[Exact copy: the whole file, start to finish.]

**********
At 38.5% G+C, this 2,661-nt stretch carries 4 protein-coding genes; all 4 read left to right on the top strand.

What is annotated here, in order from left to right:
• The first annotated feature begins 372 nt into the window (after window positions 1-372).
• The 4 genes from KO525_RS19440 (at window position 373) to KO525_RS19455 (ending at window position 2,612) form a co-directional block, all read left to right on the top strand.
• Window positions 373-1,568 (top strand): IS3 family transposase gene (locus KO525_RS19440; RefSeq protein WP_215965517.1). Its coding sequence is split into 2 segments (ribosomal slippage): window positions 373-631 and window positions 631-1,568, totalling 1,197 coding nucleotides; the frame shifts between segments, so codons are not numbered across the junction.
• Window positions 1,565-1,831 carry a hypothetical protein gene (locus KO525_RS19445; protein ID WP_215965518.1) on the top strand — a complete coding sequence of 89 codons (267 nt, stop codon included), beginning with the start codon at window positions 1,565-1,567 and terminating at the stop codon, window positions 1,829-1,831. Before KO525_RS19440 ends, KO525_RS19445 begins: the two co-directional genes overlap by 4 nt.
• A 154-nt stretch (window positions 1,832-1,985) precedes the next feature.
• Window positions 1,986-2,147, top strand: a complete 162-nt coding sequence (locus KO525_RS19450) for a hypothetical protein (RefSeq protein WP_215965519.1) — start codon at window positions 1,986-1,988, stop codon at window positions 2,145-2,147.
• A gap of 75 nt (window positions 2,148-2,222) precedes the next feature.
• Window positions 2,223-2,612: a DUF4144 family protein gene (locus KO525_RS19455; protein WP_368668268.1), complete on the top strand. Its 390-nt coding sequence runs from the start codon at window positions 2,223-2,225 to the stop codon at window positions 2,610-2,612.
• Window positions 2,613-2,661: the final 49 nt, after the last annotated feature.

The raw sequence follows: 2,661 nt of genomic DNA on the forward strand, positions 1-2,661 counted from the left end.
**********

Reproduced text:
At 38.5% G+C, this 2,661-nt stretch carries 4 protein-coding genes; all 4 read left to right on the top strand.

What is annotated here, in order from left to right:
• The first annotated feature begins 372 nt into the window (after window positions 1-372).
• The 4 genes from KO525_RS19440 (at window position 373) to KO525_RS19455 (ending at window position 2,612) form a co-directional block, all read left to right on the top strand.
• Window positions 373-1,568 (top strand): IS3 family transposase gene (locus KO525_RS19440; RefSeq protein WP_215965517.1). Its coding sequence is split into 2 segments (ribosomal slippage): window positions 373-631 and window positions 631-1,568, totalling 1,197 coding nucleotides; the frame shifts between segments, so codons are not numbered across the junction.
• Window positions 1,565-1,831 carry a hypothetical protein gene (locus KO525_RS19445; protein ID WP_215965518.1) on the top strand — a complete coding sequence of 89 codons (267 nt, stop codon included), beginning with the start codon at window positions 1,565-1,567 and terminating at the stop codon, window positions 1,829-1,831. Before KO525_RS19440 ends, KO525_RS19445 begins: the two co-directional genes overlap by 4 nt.
• A 154-nt stretch (window positions 1,832-1,985) precedes the next feature.
• Window positions 1,986-2,147, top strand: a complete 162-nt coding sequence (locus KO525_RS19450) for a hypothetical protein (RefSeq protein WP_215965519.1) — start codon at window positions 1,986-1,988, stop codon at window positions 2,145-2,147.
• A gap of 75 nt (window positions 2,148-2,222) precedes the next feature.
• Window positions 2,223-2,612: a DUF4144 family protein gene (locus KO525_RS19455; protein WP_368668268.1), complete on the top strand. Its 390-nt coding sequence runs from the start codon at window positions 2,223-2,225 to the stop codon at window positions 2,610-2,612.
• Window positions 2,613-2,661: the final 49 nt, after the last annotated feature.

The raw sequence follows: 2,661 nt of genomic DNA on the forward strand, positions 1-2,661 counted from the left end.